Heath Davis’ Christmess is the Major Miracle Independent Australian Cinema Needs

There is a certain absurdity about celebrating Christmas in Australia with all the Northern Hemisphere trimmings. It’s hot. People are exhausted. Roasting a turkey on a day where the temperature can be anything from 30 to 40 degrees centigrade is wilfully masochistic. Dressing up as Santa in a heavy suit is probably hell for anyone who has to do it. Singing about dashing through the snow makes no sense. Almost all the traditions are imported, so what makes Christmas the festive season in Australia. The answer, for good or not, is family and friends. But what if you have blown up your life so spectacularly that you don’t have either?

A once famous actor and addict Chris Flint (Steve Le Marquand) is leaving rehab in December. He has no illusions about how epically he has fucked up everything but he’s mostly disappointed about his fall from grace as a star. Friends and admirers are gone. Even his agent who is supposed to be his ride to the half-way house he will be occupying in outer suburban Sydney has bailed on him meaning he has to take the long trek via train and walking through streets where the spirit of Christmas is mostly present through faded posters and past their prime shopping malls.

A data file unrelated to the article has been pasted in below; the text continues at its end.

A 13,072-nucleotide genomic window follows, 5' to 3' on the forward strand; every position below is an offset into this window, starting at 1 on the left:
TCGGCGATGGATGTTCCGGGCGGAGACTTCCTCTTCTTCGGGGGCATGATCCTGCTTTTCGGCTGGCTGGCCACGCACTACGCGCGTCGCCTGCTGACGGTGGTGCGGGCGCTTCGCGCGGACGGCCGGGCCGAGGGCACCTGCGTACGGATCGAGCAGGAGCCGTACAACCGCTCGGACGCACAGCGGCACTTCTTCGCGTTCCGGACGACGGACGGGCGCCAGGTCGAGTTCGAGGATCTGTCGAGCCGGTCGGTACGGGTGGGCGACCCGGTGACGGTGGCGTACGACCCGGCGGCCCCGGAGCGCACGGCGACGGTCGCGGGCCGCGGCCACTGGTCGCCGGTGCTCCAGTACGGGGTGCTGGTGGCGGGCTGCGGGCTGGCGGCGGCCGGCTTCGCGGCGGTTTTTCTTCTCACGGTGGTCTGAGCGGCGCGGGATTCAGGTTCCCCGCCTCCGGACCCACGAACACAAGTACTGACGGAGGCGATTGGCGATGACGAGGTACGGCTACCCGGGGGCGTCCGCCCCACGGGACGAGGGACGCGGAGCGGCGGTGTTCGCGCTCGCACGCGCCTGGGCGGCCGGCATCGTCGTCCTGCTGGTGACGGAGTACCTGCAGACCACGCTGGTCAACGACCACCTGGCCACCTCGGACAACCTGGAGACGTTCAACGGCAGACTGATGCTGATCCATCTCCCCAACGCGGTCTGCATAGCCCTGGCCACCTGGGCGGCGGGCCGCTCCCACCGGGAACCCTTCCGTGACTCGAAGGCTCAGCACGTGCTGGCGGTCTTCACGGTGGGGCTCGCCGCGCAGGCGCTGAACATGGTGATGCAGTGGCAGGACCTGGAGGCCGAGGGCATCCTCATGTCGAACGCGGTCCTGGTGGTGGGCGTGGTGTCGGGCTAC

Arriving at the run-down council house that will be his home for the foreseeable future he meets Joy (Hannah Joy), an effervescent, sarcastic, no bullshit, aspiring singer-songwriter who is a bit further down the recovery path than Chris. He also meets his sponsor, Nick (Darren Gilshenan) a man with years of experience for whom faith is an anchor. They are both welcoming to Chris but they also both point out that if he breaks the rules or doesn’t pull his weight, he’s out.

Chris is not yet a month sober and this is the longest he’s managed in years. Finding a job as a mall Santa is a huge step down for a Silver Logie winner, but he’s quietly grateful even if his suit does stink of piss and he can’t manage a smile for the kids who sit on his lap. For Joy having a Santa in the house is the first time she’s even had a photo with the man with her parents both being “deadbeats” who offered her nothing in the way of support and education. After a couple of days on the job he sees a face he didn’t think he ever would again; his daughter Noelle (Nicole Pastor) who is with her young son Jackson. They lock eyes and both flee in different directions. Chris, of course, flees to the bottle shop where he calls Nick.

If Christmas movies and narratives have taught us anything it is that Christmas is a time for reconciliation and forgiving (although one could argue the reality is more a time of putting up with relatives you do not want to see, enforced merriment, and interminable conversations you would rather drink yourself into oblivion to avoid – but that is the Grinch speaking). Nick and especially Joy start giving Chris the idea that maybe there is some hope for reconnecting with the daughter he abandoned twenty years ago when she was just seven. Chris doubts it, but what if there is a possibility? Soon Chris, a man who was taking everything one day at a time without an outline of what the future could bring, just the memories of the missteps of the past, begins to believe that maybe he has a chance to heal and make amends.